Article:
Math 764 -- Algebraic Geometry II -- Homeworks

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Homeworks (Spring 2017)

Here are homework problems for Math 764 from Spring 2017 (by Dima Arinkin). I tried to convert the homeworks into the wiki format with pandoc. This does not always work as expected; in case of doubt, check the pdf files.

Homework 1

Due Friday, February 3rd

In all these problems, we fix a topological space X; all sheaves and presheaves are sheaves on X.

  1. Example: Let X be the unit circle, and let {\mathcal{F}} be the sheaf of C^\infty-functions on X. Find the (sheaf) image and the kernel of the morphism \frac{d}{dt}:{\mathcal{F}}\to{\mathcal{F}}. Here t\in{\mathbb{R}}/2\pi{\mathbb{Z}} is the polar coordinate on the circle.
  2. Sheaf operations: Let {\mathcal{F}} and {\mathcal{G}} be sheaves of sets. Recall that a morphism \phi:{\mathcal{F}}\to {\mathcal{G}} is a (categorical) monomorphism if and only if for any sheaf {\mathcal{F}}' and any two morphisms \psi_1,\psi_2:{\mathcal{F}}'\to {\mathcal{F}}, the equality \phi\circ\psi_1=\phi\circ\psi_2 implies \psi_1=\psi_2. Show that \phi is a monomorphism if and only if it induces injective maps on all stalks.
  3. Let {\mathcal{F}} and {\mathcal{G}} be sheaves of sets. Recall that a morphism \phi:{\mathcal{F}}\to{\mathcal{G}} is a (categorical) epimorphism if and only if for any sheaf {\mathcal{G}}' and any two morphisms \psi_1,\psi_2:{\mathcal{G}}\to{\mathcal{G}}', the equality \psi_1\circ\phi=\psi_2\circ\phi implies \psi_1=\psi_2. Show that \phi is a epimorphism if and only if it induces surjective maps on all stalks.
  4. Show that any morphism of sheaves can be written as a composition of an epimorphism and a monomorphism. (You should know what order of composition I mean here.)
  5. Let {\mathcal{F}} be a sheaf, and let {\mathcal{G}}\subset{\mathcal{F}} be a sub-presheaf of {\mathcal{F}} (thus, for every open set U\subset X, {\mathcal{G}}(U) is a subset of {\mathcal{F}}(U) and the restriction maps for {\mathcal{F}} and {\mathcal{G}} agree). Show that the sheafification \tilde{\mathcal{G}} of {\mathcal{G}} is naturally identified with a subsheaf of {\mathcal{F}}.
  6. Let {\mathcal{F}}_i be a family of sheaves of abelian groups on X indexed by a set I (not necessarily finite). Show that the direct sum and direct product of this family exists in the category of sheaves of abelian groups. (E.g., a direct sum would be a sheaf of abelian groups {\mathcal{F}} together with a universal family of homomorphisms {\mathcal{F}}_i\to {\mathcal{F}}.) Do these operations agree with (a) taking stalks at a point x\in X (b) taking sections over an open subset U\subset X?
  7. Locally constant sheaves:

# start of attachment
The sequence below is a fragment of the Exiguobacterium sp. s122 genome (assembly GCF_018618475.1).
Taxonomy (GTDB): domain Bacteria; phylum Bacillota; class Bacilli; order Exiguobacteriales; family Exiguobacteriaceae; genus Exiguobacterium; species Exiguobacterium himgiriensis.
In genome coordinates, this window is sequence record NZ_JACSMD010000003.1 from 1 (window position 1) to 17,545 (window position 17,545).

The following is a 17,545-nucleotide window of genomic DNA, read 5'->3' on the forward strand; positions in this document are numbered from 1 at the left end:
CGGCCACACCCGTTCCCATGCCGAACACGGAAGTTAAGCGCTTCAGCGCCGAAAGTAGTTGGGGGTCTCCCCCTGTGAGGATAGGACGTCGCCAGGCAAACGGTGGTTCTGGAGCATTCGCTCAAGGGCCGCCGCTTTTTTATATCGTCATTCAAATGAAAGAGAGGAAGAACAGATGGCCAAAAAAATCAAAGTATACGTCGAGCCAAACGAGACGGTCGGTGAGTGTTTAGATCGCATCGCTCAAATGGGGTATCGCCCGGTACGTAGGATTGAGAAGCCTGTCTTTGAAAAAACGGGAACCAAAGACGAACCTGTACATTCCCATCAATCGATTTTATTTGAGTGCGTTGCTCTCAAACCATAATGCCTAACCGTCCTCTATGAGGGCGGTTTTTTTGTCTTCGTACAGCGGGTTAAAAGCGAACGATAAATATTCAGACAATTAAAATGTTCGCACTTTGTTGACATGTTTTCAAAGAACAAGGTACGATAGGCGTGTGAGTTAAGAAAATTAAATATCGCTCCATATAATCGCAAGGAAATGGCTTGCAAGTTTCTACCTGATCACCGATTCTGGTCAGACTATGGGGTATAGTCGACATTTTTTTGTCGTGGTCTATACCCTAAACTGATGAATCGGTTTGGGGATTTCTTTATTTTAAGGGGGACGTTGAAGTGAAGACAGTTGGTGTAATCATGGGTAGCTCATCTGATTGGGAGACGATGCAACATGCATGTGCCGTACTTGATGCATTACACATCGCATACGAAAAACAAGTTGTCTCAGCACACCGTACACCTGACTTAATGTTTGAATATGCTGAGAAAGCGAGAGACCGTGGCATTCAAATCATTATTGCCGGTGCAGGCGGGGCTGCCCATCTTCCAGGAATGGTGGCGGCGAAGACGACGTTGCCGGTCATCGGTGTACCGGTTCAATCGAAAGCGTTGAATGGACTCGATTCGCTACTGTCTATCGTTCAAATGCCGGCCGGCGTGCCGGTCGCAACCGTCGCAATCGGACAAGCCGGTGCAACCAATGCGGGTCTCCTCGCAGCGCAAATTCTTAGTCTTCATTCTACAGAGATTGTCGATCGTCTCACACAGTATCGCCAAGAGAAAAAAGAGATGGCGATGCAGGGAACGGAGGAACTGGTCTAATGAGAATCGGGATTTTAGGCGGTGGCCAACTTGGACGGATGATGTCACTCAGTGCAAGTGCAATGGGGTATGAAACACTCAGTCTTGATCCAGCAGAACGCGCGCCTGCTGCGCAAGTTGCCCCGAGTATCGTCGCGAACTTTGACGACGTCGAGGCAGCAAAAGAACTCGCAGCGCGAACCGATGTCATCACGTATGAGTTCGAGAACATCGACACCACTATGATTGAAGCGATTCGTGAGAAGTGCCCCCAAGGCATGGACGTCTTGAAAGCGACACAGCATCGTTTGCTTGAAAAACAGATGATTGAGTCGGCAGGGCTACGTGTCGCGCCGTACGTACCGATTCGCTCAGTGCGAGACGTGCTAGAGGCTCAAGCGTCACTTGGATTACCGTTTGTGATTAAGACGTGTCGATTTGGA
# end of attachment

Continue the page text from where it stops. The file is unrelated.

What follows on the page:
Definition. A sheaf {\mathcal{F}} is constant over an open set U\subset X if there is a subset S\subset F(U) such that the map {\mathcal{F}}(U)\to{\mathcal{F}}_x:s\mapsto s_x (the germ of s at x) gives a bijection between S and {\mathcal{F}}_x for all x\in U.

    {\mathcal{F}} is locally constant (on X) if every point of X has a neighborhood on which {\mathcal{F}} is constant.

    Recall that a covering space \pi:Y\to X is a continuous map of topological spaces such that every x\in X has a neighborhood U\ni x whose preimage \pi^{-1}(U)\subset U is homeomorphic to U\times Z for some discrete topological space Z. (Z may depend on x; also, the homeomorphism is required to respect the projection to U.)

    Show that if \pi:Y\to X is a covering space, its sheaf of sections {\mathcal{F}} is locally constant. Moreover, prove that this correspondence is an equivalence between the category of covering spaces and the category of locally constant sheaves. (If X is pathwise connected, both categories are equivalent to the category of sets with an action of the fundamental group of X.)

  8. Sheafification: (This problem may be hard, but it is still a good idea to try it) Prove or disprove the following statement (contained in the lecture notes). Let {\mathcal{F}} be a presheaf on X, and let \tilde{\mathcal{F}} be its sheafification. Then every section s\in\tilde{\mathcal{F}}(U) can be represented as (the equivalence class of) the following gluing data: an open cover U=\bigcup U_i and a family of sections s_i\in{\mathcal{F}}(U_i) such that s_i|_{U_i\cap U_j}=s_j|_{U_i\cap U_j}.

Homework 2

Due Friday, February 10th

Extension of a sheaf by zero. Let X be a topological space, let U\subset X be an open subset, and let {\mathcal{F}} be a sheaf of abelian groups on U.

The extension by zero j_{!}{\mathcal{F}} of {\mathcal{F}} (here j is the embedding U\hookrightarrow X) is the sheaf on X that can be defined as the sheafification of the presheaf {\mathcal{G}} such that {\mathcal{G}}(V)=\begin{cases}{\mathcal{F}}(V),&V\subset U\\0,&V\not\subset U.\end{cases}

  1. Is the sheafication necessary in this definition? (Or maybe {\mathcal{G}} is a sheaf automatically?)
  2. Describe the stalks of j_!{\mathcal{F}} over all points of X and the espace étalé of j_!{\mathcal{F}}.
  3. Verify that j_! is the left adjoint of the restriction functor from X to U: that is, for any sheaf {\mathcal{G}} on X, there exists a natural isomorphism {\mathop{\mathrm{Hom}}}({\mathcal{F}},{\mathcal{G}}|_U)\simeq{\mathop{\mathrm{Hom}}}(j_!{\mathcal{F}},{\mathcal{G}}).